2016 has been a year of growth for TWB. Our model has evolved and grown in the last year, and while it still resembles the original concept, it is far more robust and professional. We designed TWB to be a social enterprise – a baking educational service for hire in Rwanda. We manage nearly every aspect of the startup, launch, and operation of our bakeries in Rwanda. Because of the drive and intellect of our team, we have become experts in this field and our services are being sought after by large organizations, companies, and enterprising individuals.
Building on this momentum, 2017 will be a year of analysis. We are so close to solidifying our model. This may sound strange because we’ve been operable for two years, but like most startups, TWB’s model has gone through innumerable iterations. It’s like an experiment – you have an end goal (or multiple end goals), and you’re trying to find the correct, most efficient, most easily replicable means to achieve that goal. That’s where TWB is right now. We have most of our end goals in sight, and now is the time to test different means for how best to achieve those end goals.
A singular goal for 2017, from which our other goals stem, is to build lasting bakeries. As Julie Greene, TWB’s Co-Founder/Co-Director points out, “profitability means sustainability,” and I agree. We strive to code sustainability into every piece of our model, but we’re learning that sustainability tends to be a “product of,” not a “precursor for.” That is, critical thinking is a product of training and practice. And sustainable bakeries are (most often) a product of profitability.
So how do we do that? How do we ensure that each bakery we build or help to launch will be profitable without TWB staff there every day of operation for an indefinite period of time? Good question! That’s what we will spend most of 2017 answering. We’re close – we have robust projections and hypotheses for bakeries’ profitability, but 2017 will be the year to test these operational variations.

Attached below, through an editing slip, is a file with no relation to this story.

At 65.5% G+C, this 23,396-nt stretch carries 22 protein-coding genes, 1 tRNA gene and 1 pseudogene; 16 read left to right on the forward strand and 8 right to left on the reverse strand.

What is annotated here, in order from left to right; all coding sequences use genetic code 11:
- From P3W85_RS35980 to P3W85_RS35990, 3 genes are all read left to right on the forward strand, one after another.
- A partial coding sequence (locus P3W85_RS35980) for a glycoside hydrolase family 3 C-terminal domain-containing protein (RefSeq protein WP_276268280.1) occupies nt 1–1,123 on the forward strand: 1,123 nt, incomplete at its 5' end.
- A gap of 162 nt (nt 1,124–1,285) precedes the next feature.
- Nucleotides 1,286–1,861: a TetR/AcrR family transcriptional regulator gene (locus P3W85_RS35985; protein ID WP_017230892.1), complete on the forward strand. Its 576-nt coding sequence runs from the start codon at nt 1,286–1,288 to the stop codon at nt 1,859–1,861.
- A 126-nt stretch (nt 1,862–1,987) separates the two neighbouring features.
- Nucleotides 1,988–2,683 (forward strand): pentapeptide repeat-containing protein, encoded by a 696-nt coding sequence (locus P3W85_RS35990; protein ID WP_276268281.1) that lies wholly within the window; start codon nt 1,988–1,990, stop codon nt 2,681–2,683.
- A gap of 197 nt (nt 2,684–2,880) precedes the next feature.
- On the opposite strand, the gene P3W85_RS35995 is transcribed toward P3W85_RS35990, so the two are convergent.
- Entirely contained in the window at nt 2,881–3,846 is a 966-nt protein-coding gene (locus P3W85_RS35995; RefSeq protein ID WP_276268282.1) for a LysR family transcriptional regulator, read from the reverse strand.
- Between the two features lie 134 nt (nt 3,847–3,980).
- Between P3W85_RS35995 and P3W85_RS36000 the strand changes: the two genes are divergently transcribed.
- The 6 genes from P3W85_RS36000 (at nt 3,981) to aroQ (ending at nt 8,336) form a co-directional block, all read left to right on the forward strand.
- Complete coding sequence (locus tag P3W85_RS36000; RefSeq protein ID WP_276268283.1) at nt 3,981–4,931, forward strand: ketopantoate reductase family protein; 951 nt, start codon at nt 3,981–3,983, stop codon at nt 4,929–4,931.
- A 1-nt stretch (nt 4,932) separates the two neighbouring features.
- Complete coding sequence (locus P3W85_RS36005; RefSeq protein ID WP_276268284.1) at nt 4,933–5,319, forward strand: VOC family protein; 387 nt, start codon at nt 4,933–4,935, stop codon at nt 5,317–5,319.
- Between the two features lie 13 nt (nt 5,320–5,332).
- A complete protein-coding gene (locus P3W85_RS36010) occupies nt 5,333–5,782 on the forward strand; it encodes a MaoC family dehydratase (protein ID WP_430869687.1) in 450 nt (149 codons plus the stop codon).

Why do sustainable bakeries matter? This question contains multiple answers and illuminates many of our other end goals. Sustainable bakeries provide a group of women with consistent and growing incomes. That’s job security. And it’s also opportunity. Women can rely on their work at the bakeries and choose where, when, and how to invest their earnings. Sustainable bakeries provide suppliers (farmers) and buyers (shop-keepers) consistent business. That’s micro-economic activity that can self-improve and correct. Sustainable bakeries also provide community members consistent access to nutritious bread. That’s Good business.
The ancillary benefits that radiate from sustainable bakeries are motivating (to say the least) and conclusive. They’re what make TWB’s model not only plausible, but powerful. Powerful because we are using business – bakeries – as a medium to achieve multiple grades of social good. It’s like a chain reaction: by building a bakery that is profitable, we help to create a system that lasts as long as the women work and works on behalf of a community’s well-being.
Thus, 2017 will be the year to analyze and perfect the profitability of our bakeries. We will do so by taking a deep dive into our model – testing various aspects, building on what works, and boldly tossing what doesn’t. Our long-term goal is still scale – 100 more women trained and 10 bakeries in Rwanda – but to achieve sustainable scale (and real impact), we will first focus on profit.